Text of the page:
I have been involved in the Church of Jesus Christ of Latter Day Saints all my life. I was raised into it, nurtured by it, and used it as a crutch to lean on when things in life became difficult. And things were often difficult. My childhood was spent in the small Santa Cruz mountain town of Boulder Creek, California. Population 8,000 where true civilization is miles away and there are more tattoo parlors and tie dye shops than grocery stores, drug stores and gas stations combined. A place where I learned with every fiber of my young being, that the Lord works in mysterious ways, guiding and protecting me through the people involved in my life. I remember being nine years old, crying for a treasured best friend a year younger than myself who was involved physically with a fifteen year old high school boy. There were times when I had to turn away in sadness from those I loved who were inhibited by chemical alterations to their body. Every child my age, by age twelve was either involved in early sexual experiences or experimenting with drugs and alcohol. As ironic as it may seem, it was in this environment where I truly came to know and treasure my Heavenly Father.
I was an awkward twelve year old seventh grader. I was taller than all of the other girls… and all of the boys, and I was still growing into my skin, still forming for myself the kind of person that I was trying to become. I was not popular. Not well liked. I had few, if any developed talents, and even fewer friends. And I was angry. I was upset with the Lord for my discomfort, for my insecurities, and for not fulfilling my selfish desires to be the prettiest, for not “letting” me fit in with everyone else.
There was another girl in my grade who likewise just didn’t seem to fit in. Her name was Linda, and she was known to all as the “weird kid”. She was the epitome of silence, in the most literal sense. She never spoke a word. Not to teachers, not to administrators, and certainly not to peers. And so people made fun of her. They called her names, said cruel things about the way she looked. They insulted her to her face, and called her a freak because they knew she would never say anything in return. She never even changed her facial expression, never frowned, and never cried. She simply endured. I was teased, but I what I experienced never came close to being the object of pre-teen torture that poor quiet Linda was.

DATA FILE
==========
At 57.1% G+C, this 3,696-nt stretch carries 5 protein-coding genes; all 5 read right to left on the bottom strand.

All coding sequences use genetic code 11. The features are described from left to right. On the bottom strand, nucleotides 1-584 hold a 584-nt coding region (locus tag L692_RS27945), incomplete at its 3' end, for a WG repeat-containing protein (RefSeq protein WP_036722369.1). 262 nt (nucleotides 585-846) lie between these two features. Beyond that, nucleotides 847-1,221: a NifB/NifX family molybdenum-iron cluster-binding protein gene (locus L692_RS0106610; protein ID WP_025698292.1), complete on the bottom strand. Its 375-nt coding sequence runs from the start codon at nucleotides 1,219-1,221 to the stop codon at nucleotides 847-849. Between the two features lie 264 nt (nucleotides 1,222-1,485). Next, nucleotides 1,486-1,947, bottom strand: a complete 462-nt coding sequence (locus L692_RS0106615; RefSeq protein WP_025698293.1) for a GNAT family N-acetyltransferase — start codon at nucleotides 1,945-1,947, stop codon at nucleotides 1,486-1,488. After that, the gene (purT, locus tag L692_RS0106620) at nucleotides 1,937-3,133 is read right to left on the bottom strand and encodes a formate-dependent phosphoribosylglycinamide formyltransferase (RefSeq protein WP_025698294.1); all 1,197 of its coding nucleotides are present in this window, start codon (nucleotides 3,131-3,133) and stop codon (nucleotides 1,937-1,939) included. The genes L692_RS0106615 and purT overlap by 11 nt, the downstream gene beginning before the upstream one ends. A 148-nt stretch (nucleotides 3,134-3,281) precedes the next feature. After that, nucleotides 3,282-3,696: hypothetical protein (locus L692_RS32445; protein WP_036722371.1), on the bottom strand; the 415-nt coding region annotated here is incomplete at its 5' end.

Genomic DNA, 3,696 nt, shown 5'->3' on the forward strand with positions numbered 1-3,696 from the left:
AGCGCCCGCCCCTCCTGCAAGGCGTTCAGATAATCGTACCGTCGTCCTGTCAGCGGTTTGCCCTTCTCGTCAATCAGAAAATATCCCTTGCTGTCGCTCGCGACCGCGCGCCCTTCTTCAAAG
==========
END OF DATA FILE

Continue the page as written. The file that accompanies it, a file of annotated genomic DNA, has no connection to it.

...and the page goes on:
And then one day, I had an encounter with Linda’s mother, a petite Peruvian woman who was full of words enough for herself and five of Linda. I ran into her by chance, had a short, awkward conversation with this strange new woman, and at the end of our brief exchange, she extended an invitation to come over to their house. It was the loving, desperate invitation of a parent fearing for the well being of her distant and isolated child. Without thinking, an affirmative reply escaped my lips, and Linda’s mother scribbled down their phone number for me with the heartfelt enthusiasm of one whose life had just been snatched from the clutches of despair. She hurried off with a teary look of appreciation and I stumbled on to my next class, dazed by the experience.